You can barely hear the twin engines, aside from a fairly gentle background humming. There are no sudden rattles or worrying bangs or shakes. There is a stillness in the air and as I’m not the most at-ease flyer, that works for me. I don’t weep or scream before flying but I do feel like texting everyone I’ve ever met to say I love them and to think well of me. Not unlike the end of the office Christmas party.
The Airbus A350, however, did something I thought not possible; it made me forget I was even on a plane heading on its inaugural flight to New York’s JFK Airport.
The reason for this sound of silence is impressive. Not only does the plane’s super sleek design mean it glides through the air, it is also 30 percent more fuel and carbon efficient than its predecessors.
The quiet extends to the ground too. Noise around airports is reduced by half compared with other similar aircraft.
The feeling of calm is enhanced by a spacious interior. A wider body allows for straighter walls and higher ceilings, so it feels roomier. If that is partly imagined, more leg room is real enough.
Economy Classic seats offer 31in but for a few quid more, Economy Delight promises an extra 3in. It all counts. The economy seats recline up to 5in, there is a headrest which moves six ways for comfort, and a bi-folding tray means a little less clutter.
The overhead lockers are deeper too. Loading them is less stressful and the likelihood of a hernia diminished.
The 11.6in in-flight entertainment screens are the biggest ever in economy, although that pales into insignificance compared to the 32in monster in the socialising area for Upper Class passengers. The Loft, as it is known, is something else and the decision to place it opposite the entrance to the plane was, I’m told, carefully considered.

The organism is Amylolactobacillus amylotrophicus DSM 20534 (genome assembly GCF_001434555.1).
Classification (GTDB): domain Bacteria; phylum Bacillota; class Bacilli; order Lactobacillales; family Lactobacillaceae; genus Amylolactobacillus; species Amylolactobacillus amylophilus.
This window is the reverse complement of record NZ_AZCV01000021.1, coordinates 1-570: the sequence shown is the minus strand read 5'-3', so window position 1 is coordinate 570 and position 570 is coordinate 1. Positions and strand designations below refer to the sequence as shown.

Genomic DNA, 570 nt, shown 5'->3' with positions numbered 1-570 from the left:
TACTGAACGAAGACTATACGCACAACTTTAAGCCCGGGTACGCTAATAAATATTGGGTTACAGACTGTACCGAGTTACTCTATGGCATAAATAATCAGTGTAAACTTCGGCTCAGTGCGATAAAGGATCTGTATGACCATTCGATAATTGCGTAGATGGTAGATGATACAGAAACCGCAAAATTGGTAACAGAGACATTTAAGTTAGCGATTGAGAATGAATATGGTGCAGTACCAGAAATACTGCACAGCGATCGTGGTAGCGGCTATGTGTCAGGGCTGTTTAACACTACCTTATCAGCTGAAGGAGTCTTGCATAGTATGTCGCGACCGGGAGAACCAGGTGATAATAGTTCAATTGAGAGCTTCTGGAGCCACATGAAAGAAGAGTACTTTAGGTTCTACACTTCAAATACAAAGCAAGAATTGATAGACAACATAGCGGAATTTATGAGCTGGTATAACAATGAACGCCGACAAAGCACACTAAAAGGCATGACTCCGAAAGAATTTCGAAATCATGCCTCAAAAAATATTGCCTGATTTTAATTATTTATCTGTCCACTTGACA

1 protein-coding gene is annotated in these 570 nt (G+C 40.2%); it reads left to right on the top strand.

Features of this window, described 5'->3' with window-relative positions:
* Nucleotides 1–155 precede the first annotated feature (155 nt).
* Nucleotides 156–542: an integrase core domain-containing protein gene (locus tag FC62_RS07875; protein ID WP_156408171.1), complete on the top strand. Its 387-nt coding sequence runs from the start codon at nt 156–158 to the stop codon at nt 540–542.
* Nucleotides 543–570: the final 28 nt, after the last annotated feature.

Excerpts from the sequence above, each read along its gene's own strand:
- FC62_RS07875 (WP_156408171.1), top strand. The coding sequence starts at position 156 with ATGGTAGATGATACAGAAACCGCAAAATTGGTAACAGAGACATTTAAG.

Apparently, passengers see the sofa, tables and open space and immediately feel they are in a roomier environment. Although as most people will then turn right, a glimpse of how the other one per cent live might just give them the hump.
It worked on me, though. I felt far less enclosed than on other planes.
There is a sense generally of a little extra luxury on the A350 – the European manufacturer’s equivalent of the Boeing Dreamliner – and the often criminally neglected economy seats include “woven wool blend fabrics inspired by London fashion houses”.
And that cheeky old cove Richard Branson, the airline’s founder and president, also invites you, free of charge, to join the Mile High club. Mile High tea club that is…
In Premium Economy and Upper Class the tea comes in a proper mug which in my book is indeed a touch of, well, class.
The super-duper wi-fi system promising greater connectivity didn’t work that well for me but not receiving work emails for a while was no hardship.
More importantly, the food is good and the Virgin Atlantic staff could not have been more friendly or helpful.
In fact the whole experience was great. On this evidence the A350 takes some pain out of a transatlantic flight. Or, in my case, pain and mild panic.
Virgin Atlantic flies daily from Heathrow to New York JFK from £271 return in Economy; Premium Economy from £670; Upper Class from £1,348. Airbus A350 operated on selected flights. virginatlantic.com 0344 8747 747. Tourist info: nycgo.com
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